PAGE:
I sprained my wrist, shaking my fist at the evangelist….
So runs the first line of the second verse of Peter Lillie’s Adventures in Pain in Paradise. I sang this song at The Caravan Music Club a few weeks back as part of the Peter Lillie After Dinner Moose tribute show. It’s a simple little song but like so much of his work it has some odd twists and some endearing and intriguing elements. It was fascinating on the night to hear so much of his repertoire put together in the one place as I’ve grown used to hearing these songs as one off covers – The Clip Clop Club (or Daddy Cool) doing The Birth of the Ute, The Models ripping through Holiday House, Paul Madigan doing The Road to Gundagai. But here they all were and it was a pleasure to hear them all together and to consider that as a body of work it was an inspired creative outpouring.
When I took the stage Jon Von Goes who was hosting the night put me on the spot by quoting an interview where I said that I thought Peter Lillie’s work had been a real influence on the Weddings. Mark Ferrie – the bass player for the evening – questioned this and I couldn’t really think of a particular example but looking at it now I’m sure I was right. There is a really distinct line between what Peter Lillie was doing way back in the 70’s to where the Weddings ended up in the 80’s and 90’s and even what I still do now. It’s a line that goes right through Skyhooks, through Daddy Cool and even someone like Dave Warner to where some of us still take our inspiration from. And if some of it doesn’t seem directly related to Peter Lillie it’s at the very least related to the scene he came from.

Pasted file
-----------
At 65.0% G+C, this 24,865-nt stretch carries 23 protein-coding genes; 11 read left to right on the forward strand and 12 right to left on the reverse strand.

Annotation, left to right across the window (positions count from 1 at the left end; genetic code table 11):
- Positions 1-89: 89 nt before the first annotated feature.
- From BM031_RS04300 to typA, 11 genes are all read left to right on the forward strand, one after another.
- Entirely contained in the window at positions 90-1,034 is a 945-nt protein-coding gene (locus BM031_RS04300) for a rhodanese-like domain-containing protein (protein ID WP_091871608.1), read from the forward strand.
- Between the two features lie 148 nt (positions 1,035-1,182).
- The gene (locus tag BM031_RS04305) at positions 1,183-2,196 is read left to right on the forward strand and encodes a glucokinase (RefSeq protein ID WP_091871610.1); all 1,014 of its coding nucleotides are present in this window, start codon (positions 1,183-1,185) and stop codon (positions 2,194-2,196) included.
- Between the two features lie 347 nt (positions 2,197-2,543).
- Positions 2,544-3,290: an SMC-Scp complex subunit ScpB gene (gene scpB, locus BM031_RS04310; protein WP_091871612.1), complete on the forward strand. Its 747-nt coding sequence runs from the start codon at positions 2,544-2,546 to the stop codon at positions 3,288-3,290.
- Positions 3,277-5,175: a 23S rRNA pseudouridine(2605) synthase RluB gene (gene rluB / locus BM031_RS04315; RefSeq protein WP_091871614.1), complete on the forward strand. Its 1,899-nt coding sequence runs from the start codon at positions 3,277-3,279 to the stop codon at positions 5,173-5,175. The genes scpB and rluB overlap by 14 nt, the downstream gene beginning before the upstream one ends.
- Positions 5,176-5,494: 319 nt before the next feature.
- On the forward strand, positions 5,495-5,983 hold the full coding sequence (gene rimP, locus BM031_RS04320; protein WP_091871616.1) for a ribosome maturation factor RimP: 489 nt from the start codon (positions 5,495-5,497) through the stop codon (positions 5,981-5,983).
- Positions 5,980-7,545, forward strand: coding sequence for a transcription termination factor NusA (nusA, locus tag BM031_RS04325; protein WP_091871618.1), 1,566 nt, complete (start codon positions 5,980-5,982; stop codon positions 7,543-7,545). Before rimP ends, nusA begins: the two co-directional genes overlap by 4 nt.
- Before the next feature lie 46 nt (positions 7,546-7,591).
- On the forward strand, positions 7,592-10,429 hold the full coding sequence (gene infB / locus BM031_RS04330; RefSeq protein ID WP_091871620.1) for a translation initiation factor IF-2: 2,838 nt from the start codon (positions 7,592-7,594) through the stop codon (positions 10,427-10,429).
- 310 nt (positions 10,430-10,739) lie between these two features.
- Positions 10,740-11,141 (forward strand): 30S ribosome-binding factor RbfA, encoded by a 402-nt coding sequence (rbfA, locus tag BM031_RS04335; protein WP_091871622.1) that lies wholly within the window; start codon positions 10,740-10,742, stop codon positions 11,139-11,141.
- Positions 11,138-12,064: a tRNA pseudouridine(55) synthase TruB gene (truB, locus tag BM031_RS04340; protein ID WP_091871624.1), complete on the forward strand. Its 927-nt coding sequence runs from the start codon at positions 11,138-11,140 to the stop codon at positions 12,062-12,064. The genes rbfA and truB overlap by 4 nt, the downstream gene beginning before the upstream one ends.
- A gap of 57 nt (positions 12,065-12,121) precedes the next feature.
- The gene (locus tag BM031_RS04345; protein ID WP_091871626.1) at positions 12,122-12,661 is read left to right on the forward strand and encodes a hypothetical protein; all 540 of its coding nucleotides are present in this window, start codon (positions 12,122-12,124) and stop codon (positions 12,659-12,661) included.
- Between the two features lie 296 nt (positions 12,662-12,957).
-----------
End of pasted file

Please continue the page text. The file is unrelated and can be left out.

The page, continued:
On the night there were a few things that kept getting mentioned – the main two being for me The Kingston Hotel and also the Pram Factory Theatre. What is really significant to me is that there didn’t seem to be as much of a line between theatre and music as there is now. Spoken word existed right along side musical performance and Peter Lillie went between the two at will apparently. The songs, poems and theatre of the man were thick with reference and irreverence and it was more often than not left to the listener to make the necessary connections.
In the car on the way home I talked with Simon Bailey from Ponyface who had ripped through a great rendition of Lillie’s Suburban Blond for the show. We discussed in longing terms the mystical ‘scene’ that we kept hearing about on the night. I came to Melbourne from Geelong in the early 80’s and had a fair bit of trouble finding out exactly where someone with my interests an aptitudes would be best suited. I had missed the Kingston and the Pram Factory by a quite a bit and it wasn’t for a few years that I worked out it was a matter of making my own niche – something that I think the people who had played with Peter Lillie had realised from the start. As Brian Nankervis was introducing his version of Birth of the Ute as the show’s finale he commented that the evening was indeed Melbourne ‘celebrating it’s own’ – and I think this is about right. But during the lyrical outpourings of the evening, as people became more and more daring and theatrical in tribute to Lillie himself, it was Mark Ferrie’s story – virtually spoken word performance piece – about a young Nick Cave falling foul of ex-Tigers wingman Francis Bourke at the Tiger Lounge that stuck with me. For anyone not from here he said this was ‘deep Melbourne’. I think in reference to the work of Peter Lillie himself that is the term I gladly take away from the evening. From Angie Hart’s gorgeous rendition of Standing in the Rain in Sunshine, Suzannah Espie’s inspired take on Brand New Appliance to what was the ultimate highlight for me – Gary Adams’ swampy adaptation of a simple little poem about a dawn walk through a St Kilda garden. Deep Melbourne – yeah, that says it all really.